Thursday, August 19, 2010

Stanley Among the Savages

You ever wonder where all those Western  movies got their plots?  Here's an on-the-spot journalist reporting on what he saw in Julesburg, on the Nebraska-Colorado border in the late 1860s:
It was unmistakable go-ahead-it-ative-ness, illustrated by substantial warehouses, stores, saloons, piled with goods of all sorts, and of the newest fashion.  As might be expected, gambling was carried on extensively, and the saloons were full.  I walked on till I came to a dance-house, bearing the euphonious title of "King of the Hills," gorgeously decorated and brilliantly lighted.  Coming suddenly from the dimly lighted street to the kerosene-lighted restaurant, I was almost blinded by the glare and stunned by the clatter.  The ground floor was as crowded as it could well be, and all were talking loud and fast, and mostly every one seemed bent on debauchery, and dissipation.  The women appeared to be the most reckless, and the men seemed nothing loth to enter a whirlpool of sin. . .. These women are expensive articles, and come in for a large share of the money wasted. In broad daylight they may be seen gliding through the sandy streets in Black Crook dresses, carrying fancy derringers slung to their waits, with which tools they are dangerously expert.  Should they get into a fuss, western chivalry will not allow them to be abused by any man whom they may have robbed.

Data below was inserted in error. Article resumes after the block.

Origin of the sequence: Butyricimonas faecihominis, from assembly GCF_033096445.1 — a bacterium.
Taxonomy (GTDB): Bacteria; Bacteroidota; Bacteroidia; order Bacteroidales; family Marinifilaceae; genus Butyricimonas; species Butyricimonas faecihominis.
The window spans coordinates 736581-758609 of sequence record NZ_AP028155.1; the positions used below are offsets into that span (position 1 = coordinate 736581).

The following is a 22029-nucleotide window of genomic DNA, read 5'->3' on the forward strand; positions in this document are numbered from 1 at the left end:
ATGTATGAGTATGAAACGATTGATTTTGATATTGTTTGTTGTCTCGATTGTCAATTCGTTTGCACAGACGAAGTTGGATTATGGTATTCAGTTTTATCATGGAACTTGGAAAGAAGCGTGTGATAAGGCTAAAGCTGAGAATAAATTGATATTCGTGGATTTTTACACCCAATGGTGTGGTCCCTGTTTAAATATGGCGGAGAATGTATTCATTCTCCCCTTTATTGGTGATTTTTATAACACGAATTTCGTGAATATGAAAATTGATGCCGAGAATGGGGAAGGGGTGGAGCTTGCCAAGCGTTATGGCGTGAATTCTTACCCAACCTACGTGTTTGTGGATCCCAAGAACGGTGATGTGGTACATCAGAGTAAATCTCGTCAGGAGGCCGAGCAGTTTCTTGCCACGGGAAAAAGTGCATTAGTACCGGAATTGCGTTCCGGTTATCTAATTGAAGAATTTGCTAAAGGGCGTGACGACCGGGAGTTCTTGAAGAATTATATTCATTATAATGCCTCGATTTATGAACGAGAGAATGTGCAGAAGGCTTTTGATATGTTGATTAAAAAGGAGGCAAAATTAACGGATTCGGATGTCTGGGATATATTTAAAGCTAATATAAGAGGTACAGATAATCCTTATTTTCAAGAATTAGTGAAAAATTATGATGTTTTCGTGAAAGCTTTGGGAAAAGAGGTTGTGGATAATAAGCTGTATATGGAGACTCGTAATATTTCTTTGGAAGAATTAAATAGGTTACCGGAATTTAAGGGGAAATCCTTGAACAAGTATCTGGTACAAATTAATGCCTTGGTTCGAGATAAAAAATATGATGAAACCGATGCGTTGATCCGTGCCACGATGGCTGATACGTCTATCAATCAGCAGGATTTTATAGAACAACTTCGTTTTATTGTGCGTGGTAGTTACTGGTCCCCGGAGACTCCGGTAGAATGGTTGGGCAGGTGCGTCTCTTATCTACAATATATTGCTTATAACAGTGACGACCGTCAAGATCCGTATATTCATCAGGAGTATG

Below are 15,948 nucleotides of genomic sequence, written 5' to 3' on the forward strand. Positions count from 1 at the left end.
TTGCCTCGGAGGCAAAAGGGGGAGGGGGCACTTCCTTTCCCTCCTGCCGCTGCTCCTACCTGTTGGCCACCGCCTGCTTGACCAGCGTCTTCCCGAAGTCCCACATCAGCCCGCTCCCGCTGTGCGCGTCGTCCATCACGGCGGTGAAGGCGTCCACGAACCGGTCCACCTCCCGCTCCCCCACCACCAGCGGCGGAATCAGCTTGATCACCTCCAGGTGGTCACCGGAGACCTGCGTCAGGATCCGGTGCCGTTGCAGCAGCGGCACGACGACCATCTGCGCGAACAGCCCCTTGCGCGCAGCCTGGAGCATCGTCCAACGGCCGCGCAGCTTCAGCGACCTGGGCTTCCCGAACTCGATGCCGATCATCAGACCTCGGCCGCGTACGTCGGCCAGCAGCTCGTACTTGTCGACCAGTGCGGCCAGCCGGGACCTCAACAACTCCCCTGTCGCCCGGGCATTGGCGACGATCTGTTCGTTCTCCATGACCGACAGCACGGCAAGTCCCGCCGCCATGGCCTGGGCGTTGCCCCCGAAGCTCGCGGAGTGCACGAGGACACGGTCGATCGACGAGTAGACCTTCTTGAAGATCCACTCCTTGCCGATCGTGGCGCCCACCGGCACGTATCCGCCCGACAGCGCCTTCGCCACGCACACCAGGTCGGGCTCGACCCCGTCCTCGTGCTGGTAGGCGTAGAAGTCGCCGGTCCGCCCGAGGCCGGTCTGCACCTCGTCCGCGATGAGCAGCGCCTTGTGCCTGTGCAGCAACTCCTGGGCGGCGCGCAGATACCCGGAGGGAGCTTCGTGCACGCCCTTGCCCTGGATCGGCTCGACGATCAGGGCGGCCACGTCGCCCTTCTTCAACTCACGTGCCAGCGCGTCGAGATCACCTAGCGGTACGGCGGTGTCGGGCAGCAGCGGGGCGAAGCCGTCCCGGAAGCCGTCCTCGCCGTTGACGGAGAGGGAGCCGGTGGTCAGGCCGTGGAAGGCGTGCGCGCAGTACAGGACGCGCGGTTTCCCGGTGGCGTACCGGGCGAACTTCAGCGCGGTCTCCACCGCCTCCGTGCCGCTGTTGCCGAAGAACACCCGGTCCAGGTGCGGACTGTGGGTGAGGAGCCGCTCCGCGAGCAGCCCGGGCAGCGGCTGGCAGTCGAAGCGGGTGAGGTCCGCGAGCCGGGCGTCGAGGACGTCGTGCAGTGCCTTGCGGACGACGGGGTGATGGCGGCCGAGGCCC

At night new aspects are presented in this city of premature growth.  Watch-fires glean over the sea-like expanses of ground outside the city, while inside soldiers, herdsmen, teamsters, women, railroad men, are dancing,singing, or gambling.  I verily believe that there are men here who would murder a fellow-creature for five dollars.  Nay, there are men who have already done it, and who stalk abroad in daylight unwhipped of justice.  Not a day passes but a dead body is found somewhere in the vicinity with pockets rifled of their contents. But the people generally are strangely indifferent to what is going on.
The writer is Henry Morton Stanley, later to achieve fame for saying "Doctor Livingston,I presume?"  It's quoted in Empire Express at 380-381 (1999).   Really bears some thinking that whenever you get a bunch of single men together, you get a saloon, a gambling den and a whorehouse, not necessarily in that order.   Of course it may be that Stanley made it all up, but whatever impairs his prestige as a reporter can only increase our admiration for his fiction.

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